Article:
Champaign schools' hydroponic-gardening program enriching students, dragons

Champaign schools' hydroponic-gardening program enriching students, dragons

South Side and Stratton Elementary second-graders aren't the only ones benefiting from a new hydroponics — or soil-less plant growing — initiative at their schools: At South Side, five pet bearded dragons are also reaping the harvest.

Part-time teacher Michelle Greear won a grant from the Champaign Urbana Schools Foundation that allowed hydroponic materials to be set up at both schools for two purposes: teaching kids about gardening and providing a source of food for South Side's pet bearded dragons.

"It cost $5 a week to feed them kale and other greens," Greear said. "Most teachers were paying out of their own pockets. At $5 a week, that adds up."

Earlier this year, the equipment necessary for hydroponic plant growth was delivered to the schools, and they embarked on what was new territory for both her and the students: growing plants indoors without soil.

In two classrooms at South Side, plants ranging from kale to three kinds of mint to green beans sit under bright lights and intake nutrient-infused water in lieu of soil. If it sounds like a hard sell to second-graders, Greear insists it hasn't been.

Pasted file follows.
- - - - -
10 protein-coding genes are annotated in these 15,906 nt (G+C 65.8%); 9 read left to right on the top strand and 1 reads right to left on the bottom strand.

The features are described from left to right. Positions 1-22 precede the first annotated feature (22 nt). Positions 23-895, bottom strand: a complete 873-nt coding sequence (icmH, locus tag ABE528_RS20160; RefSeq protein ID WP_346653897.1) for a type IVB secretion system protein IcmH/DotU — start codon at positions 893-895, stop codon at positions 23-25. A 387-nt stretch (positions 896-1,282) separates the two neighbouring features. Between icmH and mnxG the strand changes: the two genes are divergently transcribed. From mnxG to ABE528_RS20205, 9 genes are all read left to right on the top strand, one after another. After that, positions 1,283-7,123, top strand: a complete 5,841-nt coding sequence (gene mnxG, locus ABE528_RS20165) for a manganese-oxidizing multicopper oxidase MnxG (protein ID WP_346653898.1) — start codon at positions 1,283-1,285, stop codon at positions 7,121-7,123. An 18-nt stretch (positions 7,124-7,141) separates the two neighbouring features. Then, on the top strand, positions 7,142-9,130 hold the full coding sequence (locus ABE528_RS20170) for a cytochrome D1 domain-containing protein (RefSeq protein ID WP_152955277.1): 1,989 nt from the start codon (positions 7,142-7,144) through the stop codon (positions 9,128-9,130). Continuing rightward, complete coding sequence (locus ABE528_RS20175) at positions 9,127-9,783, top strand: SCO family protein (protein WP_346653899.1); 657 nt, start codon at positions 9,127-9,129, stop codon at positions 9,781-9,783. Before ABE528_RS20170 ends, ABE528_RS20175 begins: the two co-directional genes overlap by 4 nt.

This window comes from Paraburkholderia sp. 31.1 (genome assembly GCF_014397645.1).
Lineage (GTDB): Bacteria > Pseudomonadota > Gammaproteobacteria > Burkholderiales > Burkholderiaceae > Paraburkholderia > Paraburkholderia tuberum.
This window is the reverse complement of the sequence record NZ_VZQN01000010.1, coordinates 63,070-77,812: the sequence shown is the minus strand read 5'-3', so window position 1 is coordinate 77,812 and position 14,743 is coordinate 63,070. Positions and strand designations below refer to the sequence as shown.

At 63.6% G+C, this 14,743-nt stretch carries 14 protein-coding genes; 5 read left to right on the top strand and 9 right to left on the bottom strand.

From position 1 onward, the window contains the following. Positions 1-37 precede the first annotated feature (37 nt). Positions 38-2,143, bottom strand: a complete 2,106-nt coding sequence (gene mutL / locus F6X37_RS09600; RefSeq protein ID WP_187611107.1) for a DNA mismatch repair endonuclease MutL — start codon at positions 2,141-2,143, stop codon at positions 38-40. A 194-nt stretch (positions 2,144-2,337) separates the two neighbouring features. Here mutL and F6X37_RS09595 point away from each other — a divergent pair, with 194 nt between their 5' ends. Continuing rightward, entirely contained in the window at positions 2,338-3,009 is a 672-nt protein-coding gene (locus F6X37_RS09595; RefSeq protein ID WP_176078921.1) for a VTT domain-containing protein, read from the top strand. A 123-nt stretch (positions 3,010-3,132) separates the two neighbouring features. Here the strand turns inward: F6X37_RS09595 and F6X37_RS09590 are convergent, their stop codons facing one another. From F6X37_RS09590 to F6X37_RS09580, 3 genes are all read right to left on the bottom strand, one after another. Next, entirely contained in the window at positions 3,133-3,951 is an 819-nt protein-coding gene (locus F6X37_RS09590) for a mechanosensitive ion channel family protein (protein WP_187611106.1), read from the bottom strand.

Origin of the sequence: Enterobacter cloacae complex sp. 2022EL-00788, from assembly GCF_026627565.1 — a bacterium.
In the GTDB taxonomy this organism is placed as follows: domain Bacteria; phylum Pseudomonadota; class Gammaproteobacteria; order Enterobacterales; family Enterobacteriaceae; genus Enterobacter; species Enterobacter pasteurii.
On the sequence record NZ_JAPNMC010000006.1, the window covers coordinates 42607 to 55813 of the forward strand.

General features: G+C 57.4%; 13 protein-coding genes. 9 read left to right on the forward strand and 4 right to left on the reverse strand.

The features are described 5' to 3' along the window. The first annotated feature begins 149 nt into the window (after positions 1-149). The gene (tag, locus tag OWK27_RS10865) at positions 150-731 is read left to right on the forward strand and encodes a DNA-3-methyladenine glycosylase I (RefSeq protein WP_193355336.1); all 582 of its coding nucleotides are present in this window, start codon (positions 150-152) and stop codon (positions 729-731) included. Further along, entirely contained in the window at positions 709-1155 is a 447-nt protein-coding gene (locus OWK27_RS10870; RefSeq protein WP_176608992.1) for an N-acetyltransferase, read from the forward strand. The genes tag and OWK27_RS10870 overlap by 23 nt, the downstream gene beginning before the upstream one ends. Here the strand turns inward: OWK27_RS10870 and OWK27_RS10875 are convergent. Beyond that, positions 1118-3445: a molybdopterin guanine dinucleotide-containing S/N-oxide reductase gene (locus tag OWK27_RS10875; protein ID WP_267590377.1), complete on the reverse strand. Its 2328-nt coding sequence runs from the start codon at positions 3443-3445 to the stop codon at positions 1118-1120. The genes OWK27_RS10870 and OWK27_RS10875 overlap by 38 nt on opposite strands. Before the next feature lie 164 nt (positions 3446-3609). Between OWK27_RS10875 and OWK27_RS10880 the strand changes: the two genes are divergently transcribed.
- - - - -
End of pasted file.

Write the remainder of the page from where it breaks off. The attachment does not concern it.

"Not all of them have seen anything like this, so it's been a good way to expose them to growth cycles," she said.

The second-graders have done everything from planting to PH-testing the water, and Greear said they helped brainstorm reasons why one hydroponics setup wasn't working.

This one, attached vertically to a classroom wall, had pumps that were supposed to drip water down to the plants. But when the plants died, it was immediately clear something wasn't working right. Greear reached out to University of Illinois professionals for suggestions, and her second-graders helped look at the equipment.

"I think it's important for them to see that teachers do fail, too, just like them, and we have to figure out alternatives if something doesn't work," she said.

Since starting the project, the second-graders have not only planted but also have cloned plants.

"Cloning has been exciting — I've never done that before," South Side student Adam Miles said.

The students were to take their plants outdoors and place them in a garden. Since the South Side students have been further along, the second-graders led a Skype call with a Stratton class of older students recently, teaching them what they'd learned so far.

"I was a little bit scared because they're a little bit older than us and we're so young," Lanona Reynolds said.

But her classmate, Olivia Roundtree, disagreed.

"I feel proud because we know more about it than them," she said. "It's been pretty exciting to see our plants grow."

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